Nothing helps a record gain a little extra frisson, perhaps some extra purchase in the long run, more than the sense that there’s some deep-seated reason that you should dislike it, but you just can’t help yourself.
As I recall, I was heavily prepared to find against Elastica. The press at the time did a pretty good job of painting Justine Frischmann as a hanger-on with pretensions. When they weren’t doing that, in what in retrospect was a shocking display of route-one sexism, they were focusing on the band’s magpie tendencies. Where had they nicked this riff from, and whither this drum part? They were classic talentless bandwagon jumpers, surely?
By about the third time I heard ‘Stutter’, none of that mattered. Freewheeling spiky punk pop, wantonly brief and sharp enough to slip between your ribs and cut deep where it hurts. Also, and this may help some, sometimes assumed to be about the drunken impotence of one of the great totems of the scene we were all supposed to be looking up to. It’s a giddy, cocky rush of pure joyful adrenaline described memorably by Spin magazine as “deliver[ing] four brilliant pop songs”. After this, they could be forgiven almost anything. That they followed with the insistent insouciance of ‘Line Up’ and the bopping swagger of ‘Connection’ seemed almost miraculous.
All of which generated enough excitement that even a straight-laced kiddo like me could giddily look past things that would have turned me off alchemists of lesser stripe. An album full of singles, B-sides and stuff we’ve heard before? No problem, I’m happy to have it all in one place. Band being sued by Wire and The Stranglers? Ah well. Who cares when the songs are this damned good?
This point is worth dwelling on before dismissing.
Firstly, fair enough. If you were, or indeed are, Colin Newman or Jean Jacques Burnel and you heard a new band blatantly lifting ‘Three Girl Rhumba’ or ‘No More Heroes’ then you might well dash off a stiff rejoinder of a legal nature. And you would be well within your rights.
Otherwise, forget it. Lifting, appropriating and adapting other works is the essence of pop art and pop music, and Elastica did it with such élan that all we could do was fight to surpress our grins.
QED: ‘Vaseline’, an 80 second track which pares Blondie’s ‘Sunday Girl’ down to its essence and then smacks you in the face with it, twice. It’s a fabulous piece of work. 6 years later Soulwax and Richard X chums were making merry with mash-ups and nowadays it’s impossible to imagine pop without the joyful liberating of old songs in the service of the new. Elastica led the way.
Also, and here I’ll rest, those reference points are exquisite, especially at a time when were were otherwise being encouraged to revere Lennon at his most bloated or anything with a Union Jack slapped unironically across its rickenbacker. If a hundred people went back to discover ‘Pink Flag’ as a result of ‘Connection’ then good job Elastica, say I. If I had to choose between bands reappropriating Wire and bands trying to be Status Quo, I know which way I’d be heading. In fact, I did have to, and I did.
Listening back now, what comes through with full force is the bristling life and energy of this debut album. By contemporary standards it’s nowhere near as arch and contrived, as knowing and detached, as you might expect or remember. It’s a killer, front to back, armed to the teeth with glinting choruses, razor-sharp guitar angles and enough attitude and disregard for safety to make you fear for what it might do next.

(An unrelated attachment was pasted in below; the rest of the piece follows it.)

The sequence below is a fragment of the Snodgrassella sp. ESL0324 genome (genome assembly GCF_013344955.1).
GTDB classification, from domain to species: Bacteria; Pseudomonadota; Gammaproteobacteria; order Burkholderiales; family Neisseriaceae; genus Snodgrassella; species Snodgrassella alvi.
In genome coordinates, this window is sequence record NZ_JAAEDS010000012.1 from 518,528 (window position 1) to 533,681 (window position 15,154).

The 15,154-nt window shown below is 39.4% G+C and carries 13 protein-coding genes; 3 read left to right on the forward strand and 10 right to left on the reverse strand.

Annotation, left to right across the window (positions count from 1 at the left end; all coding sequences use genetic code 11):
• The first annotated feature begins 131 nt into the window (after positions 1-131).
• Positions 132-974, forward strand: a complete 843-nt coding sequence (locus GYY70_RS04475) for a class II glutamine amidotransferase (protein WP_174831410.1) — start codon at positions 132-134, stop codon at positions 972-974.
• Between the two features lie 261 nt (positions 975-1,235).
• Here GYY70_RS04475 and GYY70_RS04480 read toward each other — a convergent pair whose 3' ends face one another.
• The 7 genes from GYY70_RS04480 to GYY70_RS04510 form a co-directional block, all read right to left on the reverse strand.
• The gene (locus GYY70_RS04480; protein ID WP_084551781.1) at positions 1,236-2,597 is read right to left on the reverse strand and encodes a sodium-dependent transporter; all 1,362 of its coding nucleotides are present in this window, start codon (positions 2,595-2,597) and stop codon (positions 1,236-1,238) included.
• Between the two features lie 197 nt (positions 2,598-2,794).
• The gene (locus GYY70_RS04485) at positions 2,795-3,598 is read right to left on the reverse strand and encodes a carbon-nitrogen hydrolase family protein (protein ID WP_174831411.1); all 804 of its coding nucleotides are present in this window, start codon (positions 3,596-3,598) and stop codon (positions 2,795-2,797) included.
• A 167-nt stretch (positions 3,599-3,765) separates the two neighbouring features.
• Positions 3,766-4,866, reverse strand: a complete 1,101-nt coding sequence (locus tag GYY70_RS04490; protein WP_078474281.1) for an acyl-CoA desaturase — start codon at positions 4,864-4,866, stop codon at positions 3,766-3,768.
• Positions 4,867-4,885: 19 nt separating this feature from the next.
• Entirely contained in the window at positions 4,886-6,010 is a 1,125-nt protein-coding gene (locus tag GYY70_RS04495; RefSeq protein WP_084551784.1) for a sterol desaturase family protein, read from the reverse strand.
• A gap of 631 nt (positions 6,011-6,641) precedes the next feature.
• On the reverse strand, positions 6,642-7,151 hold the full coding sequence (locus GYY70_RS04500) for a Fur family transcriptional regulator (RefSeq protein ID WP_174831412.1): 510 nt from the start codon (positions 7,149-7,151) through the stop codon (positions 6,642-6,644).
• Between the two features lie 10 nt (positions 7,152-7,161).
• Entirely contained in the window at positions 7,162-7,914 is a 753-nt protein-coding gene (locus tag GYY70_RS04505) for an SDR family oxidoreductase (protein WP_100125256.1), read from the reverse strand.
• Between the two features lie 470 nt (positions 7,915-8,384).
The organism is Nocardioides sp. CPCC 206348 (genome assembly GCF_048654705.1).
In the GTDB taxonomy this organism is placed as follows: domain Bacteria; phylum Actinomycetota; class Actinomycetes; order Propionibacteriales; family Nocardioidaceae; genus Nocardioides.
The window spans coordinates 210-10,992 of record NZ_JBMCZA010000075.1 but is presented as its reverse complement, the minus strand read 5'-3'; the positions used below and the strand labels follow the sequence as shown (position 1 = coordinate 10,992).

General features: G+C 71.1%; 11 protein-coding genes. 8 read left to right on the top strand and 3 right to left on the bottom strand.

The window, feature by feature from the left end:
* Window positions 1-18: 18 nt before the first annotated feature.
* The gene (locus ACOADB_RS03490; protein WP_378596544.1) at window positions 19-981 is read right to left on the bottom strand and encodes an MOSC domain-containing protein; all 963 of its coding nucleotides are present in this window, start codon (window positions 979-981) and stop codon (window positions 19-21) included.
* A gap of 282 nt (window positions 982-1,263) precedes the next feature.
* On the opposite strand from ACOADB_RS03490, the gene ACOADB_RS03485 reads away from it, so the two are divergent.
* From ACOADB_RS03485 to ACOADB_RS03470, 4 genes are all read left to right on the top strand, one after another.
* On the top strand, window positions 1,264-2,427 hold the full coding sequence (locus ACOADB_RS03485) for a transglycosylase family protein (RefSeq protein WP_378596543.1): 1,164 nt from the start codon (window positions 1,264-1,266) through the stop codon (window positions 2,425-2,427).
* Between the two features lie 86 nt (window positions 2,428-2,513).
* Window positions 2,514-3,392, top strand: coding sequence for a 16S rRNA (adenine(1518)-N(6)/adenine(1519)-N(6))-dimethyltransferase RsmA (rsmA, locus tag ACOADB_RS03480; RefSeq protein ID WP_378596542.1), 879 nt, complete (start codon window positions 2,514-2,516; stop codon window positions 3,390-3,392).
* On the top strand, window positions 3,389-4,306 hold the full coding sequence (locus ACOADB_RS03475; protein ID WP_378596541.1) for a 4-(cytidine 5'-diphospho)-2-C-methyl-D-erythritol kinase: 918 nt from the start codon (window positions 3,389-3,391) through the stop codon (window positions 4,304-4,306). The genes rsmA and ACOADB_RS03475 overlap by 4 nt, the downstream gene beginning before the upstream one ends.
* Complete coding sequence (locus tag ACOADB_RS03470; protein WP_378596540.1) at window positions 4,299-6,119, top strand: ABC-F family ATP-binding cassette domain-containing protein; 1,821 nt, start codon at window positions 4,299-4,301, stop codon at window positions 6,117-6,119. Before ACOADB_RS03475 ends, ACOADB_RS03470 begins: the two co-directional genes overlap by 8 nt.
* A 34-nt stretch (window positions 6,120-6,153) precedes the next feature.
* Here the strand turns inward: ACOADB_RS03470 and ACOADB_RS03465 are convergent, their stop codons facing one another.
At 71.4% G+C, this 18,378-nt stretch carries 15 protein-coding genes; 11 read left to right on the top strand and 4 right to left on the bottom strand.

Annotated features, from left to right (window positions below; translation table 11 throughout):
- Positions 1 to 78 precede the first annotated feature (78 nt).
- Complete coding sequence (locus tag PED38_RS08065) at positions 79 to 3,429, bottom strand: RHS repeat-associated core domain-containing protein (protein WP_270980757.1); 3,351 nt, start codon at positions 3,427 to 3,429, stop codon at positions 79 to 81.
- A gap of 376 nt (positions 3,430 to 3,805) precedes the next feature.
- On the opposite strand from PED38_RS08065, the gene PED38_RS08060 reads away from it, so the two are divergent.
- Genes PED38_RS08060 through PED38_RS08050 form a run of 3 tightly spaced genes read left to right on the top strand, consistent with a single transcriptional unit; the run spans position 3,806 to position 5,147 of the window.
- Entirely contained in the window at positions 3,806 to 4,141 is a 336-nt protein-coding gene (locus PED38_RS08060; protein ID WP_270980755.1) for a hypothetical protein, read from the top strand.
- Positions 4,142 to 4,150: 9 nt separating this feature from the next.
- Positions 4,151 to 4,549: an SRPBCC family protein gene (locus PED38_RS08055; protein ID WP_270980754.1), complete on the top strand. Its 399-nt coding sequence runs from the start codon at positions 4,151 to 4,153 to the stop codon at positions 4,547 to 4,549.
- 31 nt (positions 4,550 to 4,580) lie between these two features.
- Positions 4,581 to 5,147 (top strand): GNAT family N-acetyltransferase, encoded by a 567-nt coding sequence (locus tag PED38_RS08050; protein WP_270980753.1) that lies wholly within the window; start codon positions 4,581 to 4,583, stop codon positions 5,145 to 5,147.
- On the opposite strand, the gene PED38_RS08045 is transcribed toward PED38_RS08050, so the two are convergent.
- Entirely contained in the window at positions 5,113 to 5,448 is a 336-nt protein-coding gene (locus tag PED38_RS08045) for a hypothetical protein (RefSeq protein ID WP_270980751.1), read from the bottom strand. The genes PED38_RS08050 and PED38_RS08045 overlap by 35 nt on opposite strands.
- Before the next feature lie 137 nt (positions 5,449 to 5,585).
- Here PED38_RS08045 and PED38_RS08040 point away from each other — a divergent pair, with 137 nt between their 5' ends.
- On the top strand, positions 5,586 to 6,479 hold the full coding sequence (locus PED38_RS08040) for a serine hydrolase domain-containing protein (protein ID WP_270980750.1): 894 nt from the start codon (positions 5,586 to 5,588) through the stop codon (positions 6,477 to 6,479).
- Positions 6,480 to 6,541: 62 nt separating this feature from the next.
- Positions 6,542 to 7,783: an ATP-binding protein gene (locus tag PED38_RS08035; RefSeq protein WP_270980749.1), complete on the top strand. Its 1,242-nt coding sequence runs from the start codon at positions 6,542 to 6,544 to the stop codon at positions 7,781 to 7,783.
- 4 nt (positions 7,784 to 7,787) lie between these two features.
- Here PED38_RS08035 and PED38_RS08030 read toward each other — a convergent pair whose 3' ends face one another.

Here’s another way it stands in marked contrast both to its contemporaries of the time and to those who have followed. Elastica understood the power of brevity. Their songs do what they have it in them to do, with bags of energy, and then they STOP. Take ‘Annie’, a belter packed with pogo power and head-banging brio. It zings along for 1min 14seconds and then, its business done, it just ends. Where most other bands would be searching for a bridge to take them back to a point where they could run through the whole thing again. Elastica pull the plug and leave an electric aftertaste crackling around the room.
On its release in 1995 ‘Elastica’ became the fastest selling debut album since ‘Definitely Maybe’ and kept that rather niche honour for a further ten years, a demonstration of just how connected the worlds of pop, art and spectacle were with what people were actually anticipating and buying. Almost twenty years later it still stands up tall.
To my mind there were two truly great britpop records, and this is one of them. And tough luck, Albarn and Anderson. Your ‘hanger on’ made the list comfortably ahead of either of you.
Nick listened: Em brought this into our record collection when we moved in together, too. Great songs, great attitude, great production. Yes, it’s ‘derivative’, but I can’t name much music which isn’t. I can, however, name a lot which isn’t as good as this.
Tom listened: I have never considered Elastica as contenders and, as a result, I was pleasantly surprised by their debut which was punchy and sharp. But whilst I can see why Rob would suggest this to be one of the top two Britpop albums (I’m guessing Different Class would be the other one), for me, the best albums by Blur, Supergrass and (if they are can be ‘genrefied’ as Britpop) Super Furry Animals all seemed to have a certain something (playfulness perhaps, identity maybe) that Elastica seemed – on a first listen – to lack. Enjoyable enough though!